Fun with Hovercraftgreenspun.com : LUSENET : Junkyard Wars : One Thread
When I was a lad (sometime between the invention of electricity and the introduction of personal computers) my friend Mark and I wanted to build a hovercraft. With the help of his dad (well, at least we got to watch most of the construction) we built a small, simple, cheap machine to play with on the driveway.
A simple sheet of plywood (probably 3/4", if I remember correctly) cut into a 4-foot disk, a skirt made out of garden edging, and a blower motor from a gas furnace, combined with a long heavy-gauge extension cord had us playing in one weekend. (You are right, the garden edging would collapse and get crushed when the machine stopped. Mark's dad put a few wooden blocks around the inside edge of the skirt to absorb the weight of the machine when it was idle.) While not suited to racing like our friends the Brothers Long and the Scrap Daddies did, it was a very kid-friendly project that demonstrated most of the key science behind a hover craft.
Another advantage (to the parents) is that it couldn't go farther than the extension cord could reach. They didn't have to worry where we were.
-- Rick Tyler (email@example.com), January 19, 2001
I helped one of my sons build one for a science fair project, using a small vacuum cleaner for the air supply, and a big tin can lid with a rolled edge. It would elevate with the vacuum cleaner and about six lbs of canned goods on it and it moved easily on a smooth surface, like an air puck. We didn't know that you had to have a skirt, but the rolled edge served the purpose on a smooth surface.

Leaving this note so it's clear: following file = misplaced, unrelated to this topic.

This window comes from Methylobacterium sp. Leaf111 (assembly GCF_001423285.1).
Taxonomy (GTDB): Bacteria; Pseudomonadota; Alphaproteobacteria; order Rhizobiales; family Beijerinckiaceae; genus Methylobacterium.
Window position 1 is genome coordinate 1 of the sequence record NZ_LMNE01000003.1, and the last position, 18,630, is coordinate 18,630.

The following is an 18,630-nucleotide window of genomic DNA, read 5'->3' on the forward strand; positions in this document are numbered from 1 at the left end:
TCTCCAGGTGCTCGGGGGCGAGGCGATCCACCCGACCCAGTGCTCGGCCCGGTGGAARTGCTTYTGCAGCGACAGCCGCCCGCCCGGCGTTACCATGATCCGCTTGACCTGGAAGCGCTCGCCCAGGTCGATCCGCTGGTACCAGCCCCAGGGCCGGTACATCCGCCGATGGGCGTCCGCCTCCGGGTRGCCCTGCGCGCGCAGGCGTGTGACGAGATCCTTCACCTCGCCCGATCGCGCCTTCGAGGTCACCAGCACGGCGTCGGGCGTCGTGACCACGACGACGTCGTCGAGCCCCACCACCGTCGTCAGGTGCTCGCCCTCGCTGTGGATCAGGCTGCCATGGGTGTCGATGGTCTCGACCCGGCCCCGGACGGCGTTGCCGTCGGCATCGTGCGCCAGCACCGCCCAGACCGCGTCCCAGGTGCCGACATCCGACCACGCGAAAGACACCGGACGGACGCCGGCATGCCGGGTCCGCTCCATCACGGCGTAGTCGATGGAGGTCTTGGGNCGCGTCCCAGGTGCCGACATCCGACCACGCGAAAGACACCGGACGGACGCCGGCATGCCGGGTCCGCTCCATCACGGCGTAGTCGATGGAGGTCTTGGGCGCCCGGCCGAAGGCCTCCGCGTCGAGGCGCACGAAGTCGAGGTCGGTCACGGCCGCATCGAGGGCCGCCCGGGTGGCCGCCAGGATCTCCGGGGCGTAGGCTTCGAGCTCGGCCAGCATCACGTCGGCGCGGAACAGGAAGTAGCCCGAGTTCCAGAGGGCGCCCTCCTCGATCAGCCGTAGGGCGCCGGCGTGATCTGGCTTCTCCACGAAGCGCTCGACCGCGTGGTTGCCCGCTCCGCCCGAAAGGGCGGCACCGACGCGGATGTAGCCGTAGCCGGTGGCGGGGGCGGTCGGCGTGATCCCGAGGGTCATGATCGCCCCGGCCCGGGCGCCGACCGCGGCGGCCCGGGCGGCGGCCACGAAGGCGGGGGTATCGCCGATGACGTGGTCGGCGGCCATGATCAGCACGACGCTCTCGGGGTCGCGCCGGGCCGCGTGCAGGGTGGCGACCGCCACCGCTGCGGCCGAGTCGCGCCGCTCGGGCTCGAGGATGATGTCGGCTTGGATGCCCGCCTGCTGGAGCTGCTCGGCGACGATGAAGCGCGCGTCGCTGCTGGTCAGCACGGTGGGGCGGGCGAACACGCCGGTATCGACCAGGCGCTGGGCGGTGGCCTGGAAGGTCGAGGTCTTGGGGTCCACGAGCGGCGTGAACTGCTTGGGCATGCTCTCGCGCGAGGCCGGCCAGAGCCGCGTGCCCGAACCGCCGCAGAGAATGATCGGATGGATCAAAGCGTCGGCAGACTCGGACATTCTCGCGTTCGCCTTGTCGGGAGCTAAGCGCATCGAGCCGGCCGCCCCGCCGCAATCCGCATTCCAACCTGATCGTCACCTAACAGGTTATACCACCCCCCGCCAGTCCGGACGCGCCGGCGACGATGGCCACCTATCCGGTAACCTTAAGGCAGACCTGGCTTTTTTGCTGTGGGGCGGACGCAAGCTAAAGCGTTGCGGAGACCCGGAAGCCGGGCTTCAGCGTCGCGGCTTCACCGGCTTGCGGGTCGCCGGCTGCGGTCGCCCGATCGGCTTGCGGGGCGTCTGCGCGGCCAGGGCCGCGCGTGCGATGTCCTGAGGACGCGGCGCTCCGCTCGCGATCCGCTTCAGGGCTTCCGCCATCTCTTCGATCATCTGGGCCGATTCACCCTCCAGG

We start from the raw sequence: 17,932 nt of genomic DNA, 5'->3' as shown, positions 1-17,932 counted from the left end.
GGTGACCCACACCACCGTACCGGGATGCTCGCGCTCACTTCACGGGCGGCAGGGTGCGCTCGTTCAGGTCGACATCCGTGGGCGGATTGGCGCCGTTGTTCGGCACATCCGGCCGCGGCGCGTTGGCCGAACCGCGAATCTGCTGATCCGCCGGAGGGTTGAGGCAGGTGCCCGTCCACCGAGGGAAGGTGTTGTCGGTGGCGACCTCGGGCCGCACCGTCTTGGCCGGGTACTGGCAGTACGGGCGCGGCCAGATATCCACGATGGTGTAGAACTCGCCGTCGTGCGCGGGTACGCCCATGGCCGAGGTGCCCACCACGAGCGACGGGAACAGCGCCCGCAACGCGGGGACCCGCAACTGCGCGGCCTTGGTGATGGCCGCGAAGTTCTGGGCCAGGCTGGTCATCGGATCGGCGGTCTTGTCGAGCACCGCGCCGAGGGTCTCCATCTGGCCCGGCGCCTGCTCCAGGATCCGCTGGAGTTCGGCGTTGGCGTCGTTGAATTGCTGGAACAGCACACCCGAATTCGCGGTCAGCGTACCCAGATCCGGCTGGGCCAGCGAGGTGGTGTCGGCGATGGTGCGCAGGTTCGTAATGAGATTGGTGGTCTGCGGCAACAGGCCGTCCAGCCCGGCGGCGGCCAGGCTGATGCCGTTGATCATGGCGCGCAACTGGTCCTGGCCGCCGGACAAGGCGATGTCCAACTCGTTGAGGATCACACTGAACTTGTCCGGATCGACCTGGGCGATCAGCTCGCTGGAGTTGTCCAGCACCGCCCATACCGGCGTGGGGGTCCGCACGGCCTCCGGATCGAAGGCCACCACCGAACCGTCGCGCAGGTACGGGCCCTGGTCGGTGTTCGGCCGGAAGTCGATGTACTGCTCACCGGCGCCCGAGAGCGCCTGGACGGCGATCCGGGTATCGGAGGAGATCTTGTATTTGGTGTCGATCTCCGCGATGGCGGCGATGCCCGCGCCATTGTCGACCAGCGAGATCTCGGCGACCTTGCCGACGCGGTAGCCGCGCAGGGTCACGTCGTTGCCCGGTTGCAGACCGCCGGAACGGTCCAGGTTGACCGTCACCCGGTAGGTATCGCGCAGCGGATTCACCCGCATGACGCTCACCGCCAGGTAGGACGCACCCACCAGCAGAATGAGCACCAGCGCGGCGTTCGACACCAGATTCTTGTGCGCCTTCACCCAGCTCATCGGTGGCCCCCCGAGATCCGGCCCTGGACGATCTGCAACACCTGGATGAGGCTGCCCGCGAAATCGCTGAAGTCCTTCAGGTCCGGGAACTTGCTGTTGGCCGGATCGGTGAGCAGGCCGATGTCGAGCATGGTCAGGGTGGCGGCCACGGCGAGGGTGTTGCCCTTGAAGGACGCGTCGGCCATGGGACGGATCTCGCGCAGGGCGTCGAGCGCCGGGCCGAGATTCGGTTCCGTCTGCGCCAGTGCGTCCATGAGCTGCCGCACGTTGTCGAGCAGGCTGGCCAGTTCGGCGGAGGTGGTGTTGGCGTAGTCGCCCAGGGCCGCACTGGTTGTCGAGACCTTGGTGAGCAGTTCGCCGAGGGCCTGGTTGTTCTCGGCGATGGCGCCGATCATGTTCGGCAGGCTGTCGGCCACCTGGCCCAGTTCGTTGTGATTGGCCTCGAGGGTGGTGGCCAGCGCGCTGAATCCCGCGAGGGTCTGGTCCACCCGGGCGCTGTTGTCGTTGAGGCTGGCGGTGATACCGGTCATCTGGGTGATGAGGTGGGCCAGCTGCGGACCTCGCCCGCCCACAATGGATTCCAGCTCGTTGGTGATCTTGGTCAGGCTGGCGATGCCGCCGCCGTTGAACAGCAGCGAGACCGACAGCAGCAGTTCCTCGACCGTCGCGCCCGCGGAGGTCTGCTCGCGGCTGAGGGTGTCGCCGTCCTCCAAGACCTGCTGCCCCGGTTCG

-- Waddy Thompson (firstname.lastname@example.org), January 19, 2001.
I made a little r/c hovercraft as a project in Highschool. I used styrofoam insulation to make a circular base (2' diam.). Around the edge as a skirt I used a really large rubber band sort of material. This rubber I found at my physiotherapy place, they use it to give to patients to excercise at home. I put two small motors facing downward (with hand carved propellors, like the team on JYW). It had two more motors on the top on opposite ends. To go straight, both motors would be on.. to turn, you'd just put one motor on.
-- mikebeauchampDOTcom (email@example.com), January 20, 2001.
My son and I built a round 4 foot hoover craft that we saw on tv. We used a 3.5 hp Shop vac blower and used clear plastic visquene across the bottom with 4 - 4 inch holes cut in the bottom to vent the air under the disk.. It would scream down the cement driveway until it ran out of extention cord and the extention cord came out of the wall. It would lift a large adult sitting in a lawn chair balanced in the middle and could be pushed around by my 35 pound daughter easily. It only cost $12 for a sheet of OSB and I had everything else around the house.. the kids played on it till I needed my Vacuum back a few weeks later.
-- Gary Mills (firstname.lastname@example.org), January 20, 2001.